If you’ve been keeping up with the marketing press and LinkedIn in the last couple of months, as a marketer you’ll be convinced about why it’s important to invest in marketing through a crisis and a recessionary environment.
Your customers will quickly forget you if you don’t stay top of mind, relevant and make yourself easy to purchase. A hiatus in brand activity means needing to invest more in the future to get back to where you left off. Brands that increase their share of voice during a recession have emerged with a greater share of market the other side.
Yet the internal conversations aren’t so straightforward at a time when budgets are being scrutinized. How, as a leader of a marketing team or function, do you stay relevant?
(1) What are you obsessed about?
Customer, customer, customer. Are you talking about them, your understanding of their needs and behaviours, how they are changing and how you are leading the brand to respond? Stand out as the voice of the customer in the business, and be mindful the customer doesn’t get lost in the sea of conversations about pipelines and processes, blockers and budgets.
(2) How are you defining your role?
What’s going to help achieve business objectives right now? Stating what marketing is accountable for and how it will drive business value, aligning this with senior leaders and engaging direct teams is imperative. Whilst this might be obvious to you, the role of a marketer can be one of the most ambiguous ones, and views on what marketing should be delivering can vary enormously. You can only exceed people’s expectations, if you align on what those expectations are.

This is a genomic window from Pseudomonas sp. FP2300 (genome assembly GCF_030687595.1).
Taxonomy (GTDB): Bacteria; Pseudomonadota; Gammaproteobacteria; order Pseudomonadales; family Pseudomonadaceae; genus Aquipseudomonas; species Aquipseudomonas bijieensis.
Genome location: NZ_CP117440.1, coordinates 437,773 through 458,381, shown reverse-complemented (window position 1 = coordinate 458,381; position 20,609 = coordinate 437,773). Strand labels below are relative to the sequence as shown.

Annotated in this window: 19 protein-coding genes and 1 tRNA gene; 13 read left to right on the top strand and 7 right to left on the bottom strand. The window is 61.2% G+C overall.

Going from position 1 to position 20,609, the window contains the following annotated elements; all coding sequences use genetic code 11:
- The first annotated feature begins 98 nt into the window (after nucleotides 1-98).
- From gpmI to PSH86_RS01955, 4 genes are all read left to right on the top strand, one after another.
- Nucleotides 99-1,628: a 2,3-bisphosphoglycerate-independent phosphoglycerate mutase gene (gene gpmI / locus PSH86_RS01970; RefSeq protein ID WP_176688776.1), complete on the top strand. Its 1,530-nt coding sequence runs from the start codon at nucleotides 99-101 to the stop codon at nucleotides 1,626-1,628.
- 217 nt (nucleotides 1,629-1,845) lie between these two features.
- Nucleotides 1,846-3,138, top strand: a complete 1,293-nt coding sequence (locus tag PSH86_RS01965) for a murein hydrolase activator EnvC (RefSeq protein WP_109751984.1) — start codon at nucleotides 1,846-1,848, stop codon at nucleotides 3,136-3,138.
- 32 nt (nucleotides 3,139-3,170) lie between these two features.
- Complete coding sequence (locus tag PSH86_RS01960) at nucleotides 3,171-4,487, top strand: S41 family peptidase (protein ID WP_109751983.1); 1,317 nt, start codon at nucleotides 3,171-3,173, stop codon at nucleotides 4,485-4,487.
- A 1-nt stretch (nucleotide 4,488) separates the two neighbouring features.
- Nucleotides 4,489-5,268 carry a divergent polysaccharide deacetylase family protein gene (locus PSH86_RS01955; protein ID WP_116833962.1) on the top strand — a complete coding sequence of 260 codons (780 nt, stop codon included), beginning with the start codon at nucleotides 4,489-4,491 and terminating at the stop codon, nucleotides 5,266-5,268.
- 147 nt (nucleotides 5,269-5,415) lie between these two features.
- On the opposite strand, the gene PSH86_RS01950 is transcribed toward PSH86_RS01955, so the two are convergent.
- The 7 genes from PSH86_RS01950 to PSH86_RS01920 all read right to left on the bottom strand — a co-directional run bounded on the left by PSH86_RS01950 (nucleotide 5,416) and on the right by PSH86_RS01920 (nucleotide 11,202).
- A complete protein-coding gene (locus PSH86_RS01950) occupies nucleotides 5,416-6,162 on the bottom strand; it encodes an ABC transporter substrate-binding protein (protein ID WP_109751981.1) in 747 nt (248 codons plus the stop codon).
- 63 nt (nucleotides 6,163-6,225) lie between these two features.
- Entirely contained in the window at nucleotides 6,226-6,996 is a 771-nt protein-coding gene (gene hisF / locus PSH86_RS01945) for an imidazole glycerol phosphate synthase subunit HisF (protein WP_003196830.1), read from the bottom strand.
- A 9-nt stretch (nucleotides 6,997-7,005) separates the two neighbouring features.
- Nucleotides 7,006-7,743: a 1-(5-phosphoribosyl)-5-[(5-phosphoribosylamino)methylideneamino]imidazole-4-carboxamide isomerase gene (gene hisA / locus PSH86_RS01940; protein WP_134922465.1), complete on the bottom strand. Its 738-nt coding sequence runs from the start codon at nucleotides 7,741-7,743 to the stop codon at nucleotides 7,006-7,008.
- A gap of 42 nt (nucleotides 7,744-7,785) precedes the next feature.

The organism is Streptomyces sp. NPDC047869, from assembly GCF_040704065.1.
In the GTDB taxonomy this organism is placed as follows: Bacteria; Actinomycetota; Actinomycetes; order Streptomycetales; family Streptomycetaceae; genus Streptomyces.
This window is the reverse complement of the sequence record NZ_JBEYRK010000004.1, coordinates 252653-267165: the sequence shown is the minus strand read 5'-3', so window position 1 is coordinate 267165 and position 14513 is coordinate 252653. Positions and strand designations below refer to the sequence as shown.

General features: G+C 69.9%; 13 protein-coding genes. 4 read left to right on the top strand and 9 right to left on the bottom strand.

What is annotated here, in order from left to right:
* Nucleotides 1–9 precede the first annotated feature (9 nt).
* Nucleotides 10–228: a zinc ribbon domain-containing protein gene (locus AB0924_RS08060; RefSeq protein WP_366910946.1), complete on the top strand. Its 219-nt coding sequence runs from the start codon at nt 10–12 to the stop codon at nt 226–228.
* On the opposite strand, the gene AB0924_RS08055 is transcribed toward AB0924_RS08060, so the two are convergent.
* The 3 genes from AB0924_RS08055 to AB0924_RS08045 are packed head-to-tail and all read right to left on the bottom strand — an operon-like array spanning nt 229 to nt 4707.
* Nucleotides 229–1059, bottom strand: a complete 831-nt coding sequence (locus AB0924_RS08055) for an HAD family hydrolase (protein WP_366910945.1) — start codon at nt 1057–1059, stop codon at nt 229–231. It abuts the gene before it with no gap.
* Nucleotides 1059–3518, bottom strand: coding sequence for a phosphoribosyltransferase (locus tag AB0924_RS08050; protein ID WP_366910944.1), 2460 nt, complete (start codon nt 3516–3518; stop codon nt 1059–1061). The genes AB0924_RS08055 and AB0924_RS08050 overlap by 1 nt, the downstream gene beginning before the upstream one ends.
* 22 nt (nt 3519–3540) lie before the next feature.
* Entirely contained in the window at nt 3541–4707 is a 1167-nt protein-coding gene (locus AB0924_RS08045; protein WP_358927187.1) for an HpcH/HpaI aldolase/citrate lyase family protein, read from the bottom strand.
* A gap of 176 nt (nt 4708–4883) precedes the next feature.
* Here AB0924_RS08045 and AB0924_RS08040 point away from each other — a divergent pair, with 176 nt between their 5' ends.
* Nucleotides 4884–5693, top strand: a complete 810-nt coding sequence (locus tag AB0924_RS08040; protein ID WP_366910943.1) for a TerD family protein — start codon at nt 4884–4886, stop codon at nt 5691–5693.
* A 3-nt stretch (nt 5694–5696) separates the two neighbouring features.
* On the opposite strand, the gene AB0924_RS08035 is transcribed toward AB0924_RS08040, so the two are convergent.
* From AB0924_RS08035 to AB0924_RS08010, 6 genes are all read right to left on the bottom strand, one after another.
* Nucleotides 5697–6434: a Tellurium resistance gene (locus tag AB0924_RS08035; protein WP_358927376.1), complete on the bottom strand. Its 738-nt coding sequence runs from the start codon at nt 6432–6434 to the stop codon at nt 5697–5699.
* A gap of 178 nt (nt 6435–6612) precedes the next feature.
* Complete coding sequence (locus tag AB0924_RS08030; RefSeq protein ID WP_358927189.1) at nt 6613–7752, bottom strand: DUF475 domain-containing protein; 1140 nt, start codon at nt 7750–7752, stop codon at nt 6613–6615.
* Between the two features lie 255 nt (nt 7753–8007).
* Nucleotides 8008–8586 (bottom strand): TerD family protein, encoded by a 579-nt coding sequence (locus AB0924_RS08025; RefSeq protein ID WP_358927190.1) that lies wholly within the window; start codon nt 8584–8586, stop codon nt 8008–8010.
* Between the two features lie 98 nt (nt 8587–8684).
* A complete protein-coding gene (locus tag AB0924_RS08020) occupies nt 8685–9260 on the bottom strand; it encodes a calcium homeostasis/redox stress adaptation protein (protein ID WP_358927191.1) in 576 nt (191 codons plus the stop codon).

(3) What’s slowing you down?
If your existing operating system doesn’t allow you to quickly pivot and act with speed and agility, where is there opportunity to do things differently? Processes are frustrating and changing them can feel like moving a tanker. But they’re not immovable. Collaborate with your wider teams and external partners to find the parts that can be de-coupled to bring greater agility.
(4) When did you last start from zero?
In a budget constrained environment, if you “cut” versus your existing plans, it will only feel like a sacrifice for you and your team, and likely negatively impact on achieving your objectives. Instead, start from zero. This helps you think about how can you achieve your objectives in a completely different way, and forces transparency of budget lines that you may never have questioned before.
(5) What does the future look like?
An excellent marketer provides hope and inspiration with their bold vision of what the future will look like for the brand, and the road to get there. This is even more important through challenging times, and it’s all too easy when everyone is busy getting things done, to lose sight of why they are doing them. Marketing leaders need to craft their story of vision, purpose and strategy, grounded in the latest customer insight, finding the balance between agility and delivery in the short-term, and building the brand for the future.
Written by Hina Wainwright and Jen Woollford, NEON Leaders